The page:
Graduate Recruiter’s Breakfast Seminar (BS’3)
Hosted by Mayer Brown
To effectively reach any target market you firstly have to understand them. This is also true of graduate recruitment. When it comes to disabled graduates, recruiters need to know how they look for jobs, what channels they use, what concerns they have and how to address the barriers that exists, perceived or real, that is currently stopping them from applying for graduate jobs.
Earlier this year, My Plus Consulting carried out extensive research on behalf of Lloyds Banking Group (LBG) to understand more about this group of individuals. The aim was to use the findings to better enable LBG tap into this untapped talent pool. LBG were also keen to share these results and on the 21st September 2011, My Plus Consulting hosted a Graduate Recruiter’s Disability Café in order to do this.
As well as recruiters representing a wide range of different companies the event was also attended by Careers Advisers and those supporting disabled graduates into jobs. Also present were a number of students with first hand experience of disability who had taken part in the research and the focus groups.
Tim Taylor, Diversity and Inclusion Manager from Lloyds Banking Group opened the Café by providing some background and context into why LBG had decided to undertake this piece of research. He said that by failing to engage with this group of students LBG knew that they missing out on talent, not least because 9.5% of graduates in 2010 had declared a disability.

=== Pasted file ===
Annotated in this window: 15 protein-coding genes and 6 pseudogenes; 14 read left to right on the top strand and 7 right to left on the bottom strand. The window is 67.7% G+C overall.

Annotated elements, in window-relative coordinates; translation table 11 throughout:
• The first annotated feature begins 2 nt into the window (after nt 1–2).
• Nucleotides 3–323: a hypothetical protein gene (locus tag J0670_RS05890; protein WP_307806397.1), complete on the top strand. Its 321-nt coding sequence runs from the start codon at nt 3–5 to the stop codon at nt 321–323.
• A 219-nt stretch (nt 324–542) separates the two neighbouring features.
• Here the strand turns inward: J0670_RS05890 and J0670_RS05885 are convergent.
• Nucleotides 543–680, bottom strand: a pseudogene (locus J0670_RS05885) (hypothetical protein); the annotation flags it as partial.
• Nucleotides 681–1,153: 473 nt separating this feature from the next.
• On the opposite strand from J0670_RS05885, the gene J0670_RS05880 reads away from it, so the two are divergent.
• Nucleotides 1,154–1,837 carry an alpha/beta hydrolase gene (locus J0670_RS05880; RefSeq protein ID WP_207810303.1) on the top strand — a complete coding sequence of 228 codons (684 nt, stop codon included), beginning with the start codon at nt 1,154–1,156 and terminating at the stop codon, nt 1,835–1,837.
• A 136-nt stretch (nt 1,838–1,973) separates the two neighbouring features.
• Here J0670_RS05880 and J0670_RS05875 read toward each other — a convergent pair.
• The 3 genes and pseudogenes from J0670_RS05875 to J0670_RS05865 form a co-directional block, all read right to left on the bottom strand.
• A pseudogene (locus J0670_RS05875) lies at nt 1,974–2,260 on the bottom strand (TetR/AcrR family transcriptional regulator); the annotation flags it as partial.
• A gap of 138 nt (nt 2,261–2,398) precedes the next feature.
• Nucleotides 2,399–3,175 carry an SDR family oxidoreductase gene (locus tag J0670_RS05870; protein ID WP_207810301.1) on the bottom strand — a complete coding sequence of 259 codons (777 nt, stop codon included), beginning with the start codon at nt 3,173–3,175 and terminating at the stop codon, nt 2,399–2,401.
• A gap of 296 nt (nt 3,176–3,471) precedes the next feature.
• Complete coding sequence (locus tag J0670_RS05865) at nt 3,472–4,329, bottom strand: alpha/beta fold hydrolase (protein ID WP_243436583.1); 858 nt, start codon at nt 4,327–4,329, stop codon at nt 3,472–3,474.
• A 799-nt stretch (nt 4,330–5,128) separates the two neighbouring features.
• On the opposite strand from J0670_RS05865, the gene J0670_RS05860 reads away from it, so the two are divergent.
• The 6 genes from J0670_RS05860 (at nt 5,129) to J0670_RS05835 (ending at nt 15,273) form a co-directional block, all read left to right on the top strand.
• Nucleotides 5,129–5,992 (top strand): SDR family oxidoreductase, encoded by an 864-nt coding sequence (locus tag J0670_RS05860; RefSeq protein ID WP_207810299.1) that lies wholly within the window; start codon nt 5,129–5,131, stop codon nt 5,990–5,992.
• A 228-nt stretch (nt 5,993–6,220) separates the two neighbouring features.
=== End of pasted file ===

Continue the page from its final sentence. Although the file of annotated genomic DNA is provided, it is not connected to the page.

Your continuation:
Helen Cooke, Founder and Director of My Plus Consulting, who had carried out the research on behalf of LBG then shared key findings from the research. Helen started by speaking about the Routes to Market that disabled students use to search for jobs. 5 key areas were covered; these were: Careers Advisers, Disability Managers, Careers Events, Websites and Disability Recruitment Companies.
Some of the key findings included that 91% of disabled students said that they had spoken with their Disability Manager about employment, compared to only 22% who had spoken to a Careers Adviser.
Following Helen’s presentation delegates took part in rounds of café style discussion in small groups. During these discussions delegates were asked to consider how they would tailor their marketing activities in light of the findings.
After a break Helen again took to the floor to share more of the results, this time focusing on some of the issues that disabled students face with and where concerned about. Again 5 key are were covered, these included: lower confidence levels, disclosure, requesting adjustments, diversity messages and mitigating circumstances.
One of the key points which really stood out was just how low confidence levels were because of a disability.
As one student as Oxford University said:
“When you know how many people are applying for a job it seems like there isn’t any point; not with a disability”.
Another key concerns was around telling an employer that they had a disability; 71% of respondents said that either they were concerned about telling an employer or would prefer not to tell at all.
During further discussions, delegates were able to explore how they would address such concerns and again more proactively encourage disabled students to apply to their organisations.
The outputs from the event were graphically recorded by Doug Cameron of Grass Hopper Design.